In the Allegory of the Cave, the prisoner who escapes might be interpreted to be the philosopher. In Plato’s narrative, the prisoner who is removed from the shackles feels pain and discomfort. The muscles of the detainee ache because he has not used them for a very long time, and the eyes experience the pain from the blazing fire that momentarily blinds him. The prisoner is in shock and suffering when he sees the light and the objects he saw as shadows. This represents the puzzlement that people undergo when they decide to step out of their intellectual comforts and open their minds to new philosophical ideas. The new ideas might be uncomfortable, complicated, and less appealing to their original thoughts; this leads to confusion and distress, as an individual tries to connect the new discoveries and what they thought was the reality. The prisoner then takes a painful journey towards the steep steps and is met with glazing light in the outside world that momentarily blinds him. This trip symbolizes the journey we experience in our minds when we start to ask philosophical queries. The fact that it is not an easy journey symbolizes the fact that we cannot move from ignorance to enlightenment in one step; the journey is not instantaneous and may not be easy. Many people do not like challenges, and this confines them to being happy prisoners. Plato posits that with time, the prisoner will try to adjust to the new environment; he will be able to look at the ground and trees, see his image in the water, and eventually observe the sun and view it as the foundation of life. Here, the sun is imagery for enlightenment or even God. The sun is an incomprehensible higher reality as compared to what people have been accustomed to. It is only after he looks directly at the sun is he able to reason about it. According to Plato, this is the realm of pure fact, pure Form. The knowledge of Forms constitutes real knowledge or “the good,” according to Socrates. The good results in justice, truth, and equity. The lack of the pure fact results in corruption, greed, and the inequities rampant in society.
With the new enlightenment, the prisoner feels obligated to return to the cave and save the rest from the ignorance bliss. Here, Plato infers that those who have ascended to the highest level and gained real knowledge must not dwell there; they must retain to the cave and stay with the prisoners and share with their pains and sufferings and try to share the enlightenment. As he enters the cave, he is blinded by the darkness; he finds the others playing the game. He is viewed as an outcast, having lost the cave skills. Given their ignorance, they will see him as useless with no value in the cave. If he tries to tell them about his newfound knowledge, the prisoners will reject him because of ignorance and unwillingness to grasp new ideas. If he persists in his quest to spread the news, he will be killed. The other inmates’ unwillingness to embrace the returning escapee represent that people fear knowing philosophical truths and do not trust philosophers. In society, people prefer to live a non-inquisitive lifestyle rather than the scholars’ lives that inspire thinking and questioning a popular belief or a ‘reliable’ authority. To avoid being killed or labeled traitors, people sentence themselves to a prison called society and live ‘happily,’ with no one bothering them. Prisoners in society do not embrace the alternative fact; any alternative opinion to the popular belief is viewed as obsolete. If one tries to be unique and challenge ideas, the prison system created by society will turn against them. This leads to individuals being intellectually incapacitated happy prisoners.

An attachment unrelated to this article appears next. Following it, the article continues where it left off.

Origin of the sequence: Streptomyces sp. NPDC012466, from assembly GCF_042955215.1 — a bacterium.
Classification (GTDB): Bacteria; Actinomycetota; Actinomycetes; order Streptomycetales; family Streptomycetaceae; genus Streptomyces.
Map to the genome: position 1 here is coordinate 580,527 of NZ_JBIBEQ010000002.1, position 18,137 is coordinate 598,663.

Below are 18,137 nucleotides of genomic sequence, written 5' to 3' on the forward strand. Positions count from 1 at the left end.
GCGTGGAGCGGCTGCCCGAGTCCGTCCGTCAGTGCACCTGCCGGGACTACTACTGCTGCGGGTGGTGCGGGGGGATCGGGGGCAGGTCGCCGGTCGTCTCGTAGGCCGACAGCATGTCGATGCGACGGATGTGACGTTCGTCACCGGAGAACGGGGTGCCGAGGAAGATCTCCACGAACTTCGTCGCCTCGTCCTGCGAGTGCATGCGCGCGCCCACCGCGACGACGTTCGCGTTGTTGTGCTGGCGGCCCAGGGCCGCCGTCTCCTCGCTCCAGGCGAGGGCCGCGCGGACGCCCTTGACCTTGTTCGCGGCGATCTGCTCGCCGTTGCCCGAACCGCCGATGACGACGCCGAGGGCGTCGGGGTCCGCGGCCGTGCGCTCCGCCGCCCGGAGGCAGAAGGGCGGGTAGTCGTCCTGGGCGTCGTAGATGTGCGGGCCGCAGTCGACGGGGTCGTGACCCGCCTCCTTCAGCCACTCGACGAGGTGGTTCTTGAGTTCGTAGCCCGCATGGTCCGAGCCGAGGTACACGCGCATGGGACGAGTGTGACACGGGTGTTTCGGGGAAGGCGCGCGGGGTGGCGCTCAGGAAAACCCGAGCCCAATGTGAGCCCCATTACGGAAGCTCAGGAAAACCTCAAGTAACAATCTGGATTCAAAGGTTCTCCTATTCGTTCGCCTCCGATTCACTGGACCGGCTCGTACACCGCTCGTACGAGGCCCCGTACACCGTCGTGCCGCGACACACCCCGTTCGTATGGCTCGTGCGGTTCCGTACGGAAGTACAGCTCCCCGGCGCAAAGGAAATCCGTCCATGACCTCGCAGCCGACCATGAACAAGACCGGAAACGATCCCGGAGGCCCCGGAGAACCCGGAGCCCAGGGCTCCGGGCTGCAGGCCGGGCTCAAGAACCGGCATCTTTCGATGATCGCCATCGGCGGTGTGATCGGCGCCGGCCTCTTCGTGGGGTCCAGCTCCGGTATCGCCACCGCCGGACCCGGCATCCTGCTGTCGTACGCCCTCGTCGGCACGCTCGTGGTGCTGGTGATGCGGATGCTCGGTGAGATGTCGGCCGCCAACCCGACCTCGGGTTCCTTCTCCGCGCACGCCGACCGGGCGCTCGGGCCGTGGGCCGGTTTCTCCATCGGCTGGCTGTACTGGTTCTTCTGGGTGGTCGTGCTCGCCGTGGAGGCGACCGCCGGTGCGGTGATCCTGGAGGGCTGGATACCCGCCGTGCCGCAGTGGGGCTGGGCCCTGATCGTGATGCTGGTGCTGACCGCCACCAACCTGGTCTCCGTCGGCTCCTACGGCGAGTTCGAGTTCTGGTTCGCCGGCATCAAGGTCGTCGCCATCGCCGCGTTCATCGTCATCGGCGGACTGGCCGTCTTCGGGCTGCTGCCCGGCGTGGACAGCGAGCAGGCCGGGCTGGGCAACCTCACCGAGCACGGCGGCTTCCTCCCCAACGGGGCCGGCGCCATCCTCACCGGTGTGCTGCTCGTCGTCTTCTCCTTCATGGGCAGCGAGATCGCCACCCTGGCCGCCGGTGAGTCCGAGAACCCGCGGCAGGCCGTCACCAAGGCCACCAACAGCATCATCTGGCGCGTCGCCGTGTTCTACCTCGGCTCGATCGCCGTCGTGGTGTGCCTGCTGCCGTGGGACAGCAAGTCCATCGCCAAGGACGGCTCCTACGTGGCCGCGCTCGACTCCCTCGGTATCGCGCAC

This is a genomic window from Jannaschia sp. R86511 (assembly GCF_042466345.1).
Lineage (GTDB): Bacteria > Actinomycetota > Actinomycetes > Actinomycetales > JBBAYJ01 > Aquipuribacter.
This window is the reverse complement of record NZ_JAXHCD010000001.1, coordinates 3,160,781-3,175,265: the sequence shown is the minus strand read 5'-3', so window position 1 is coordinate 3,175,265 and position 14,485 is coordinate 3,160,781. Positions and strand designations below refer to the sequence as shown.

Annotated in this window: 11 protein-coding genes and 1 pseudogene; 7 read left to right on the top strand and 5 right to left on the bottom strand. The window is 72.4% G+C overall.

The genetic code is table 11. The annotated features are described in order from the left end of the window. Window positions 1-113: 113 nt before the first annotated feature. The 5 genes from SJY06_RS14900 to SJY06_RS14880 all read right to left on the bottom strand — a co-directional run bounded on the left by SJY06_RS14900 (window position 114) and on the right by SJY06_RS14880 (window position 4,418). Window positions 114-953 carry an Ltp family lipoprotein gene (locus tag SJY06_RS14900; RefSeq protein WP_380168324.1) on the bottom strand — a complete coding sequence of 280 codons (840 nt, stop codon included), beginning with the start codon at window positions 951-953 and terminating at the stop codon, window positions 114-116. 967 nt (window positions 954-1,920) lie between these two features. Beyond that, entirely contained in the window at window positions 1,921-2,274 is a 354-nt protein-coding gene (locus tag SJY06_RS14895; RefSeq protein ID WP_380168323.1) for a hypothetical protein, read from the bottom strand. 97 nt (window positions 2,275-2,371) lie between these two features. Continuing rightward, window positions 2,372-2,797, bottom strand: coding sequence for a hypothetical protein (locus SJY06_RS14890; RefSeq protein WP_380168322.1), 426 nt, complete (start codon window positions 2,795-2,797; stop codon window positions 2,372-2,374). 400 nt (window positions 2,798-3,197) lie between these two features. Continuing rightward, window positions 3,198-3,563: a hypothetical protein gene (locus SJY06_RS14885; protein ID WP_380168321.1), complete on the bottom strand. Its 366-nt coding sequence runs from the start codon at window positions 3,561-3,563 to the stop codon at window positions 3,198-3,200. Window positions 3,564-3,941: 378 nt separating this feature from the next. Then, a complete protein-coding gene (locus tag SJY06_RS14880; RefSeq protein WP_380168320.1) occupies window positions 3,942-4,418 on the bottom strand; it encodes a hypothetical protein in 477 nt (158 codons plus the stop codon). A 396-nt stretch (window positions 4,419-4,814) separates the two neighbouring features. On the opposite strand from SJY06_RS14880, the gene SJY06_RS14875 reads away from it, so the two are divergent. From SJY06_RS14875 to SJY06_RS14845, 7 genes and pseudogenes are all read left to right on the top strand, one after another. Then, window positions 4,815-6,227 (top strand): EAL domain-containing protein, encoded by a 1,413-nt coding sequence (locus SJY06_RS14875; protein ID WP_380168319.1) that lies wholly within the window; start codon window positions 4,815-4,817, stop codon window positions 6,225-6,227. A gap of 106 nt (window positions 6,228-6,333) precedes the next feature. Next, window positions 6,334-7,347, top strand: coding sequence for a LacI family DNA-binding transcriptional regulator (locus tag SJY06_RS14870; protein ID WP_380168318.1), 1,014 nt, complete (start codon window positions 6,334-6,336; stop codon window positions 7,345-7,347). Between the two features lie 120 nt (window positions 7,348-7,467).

Plato’s allegory has various meanings; it is a theory concerning human perception. According to him, knowledge gained through the senses is just a mere opinion. To obtain real knowledge, one has to acquire the understanding through philosophical reasoning; sensory experience does not amount to the truth. The chained prisoners represent the ignorance bliss; the chains symbolizes society that has put us in shackles of ignorance and fear of challenging new concepts. The freed prisoner could represent Socrates who tried to inspire critical thinking among the Greeks but was killed by the authorities for corrupting people’s minds and challenging popular beliefs. The cave is a representation of Plato’s world of Forms; the shadows symbolize the falsities of the world, while the outside and daylight represent the perfect Forms of justice and equity. People think that what they see is the reality when, in fact, it is not. Plato asserts that the reality is actually what we cannot see. The cave is an accurate reflection of the current world where people like to be in the comfort zone. People’s opinions are influenced by what they hear as truth from others and see on the surface. People are scared of wandering ‘outside’ in search of knowledge themselves, which creates a perfectly obedient society with happy and ignorant prisoners.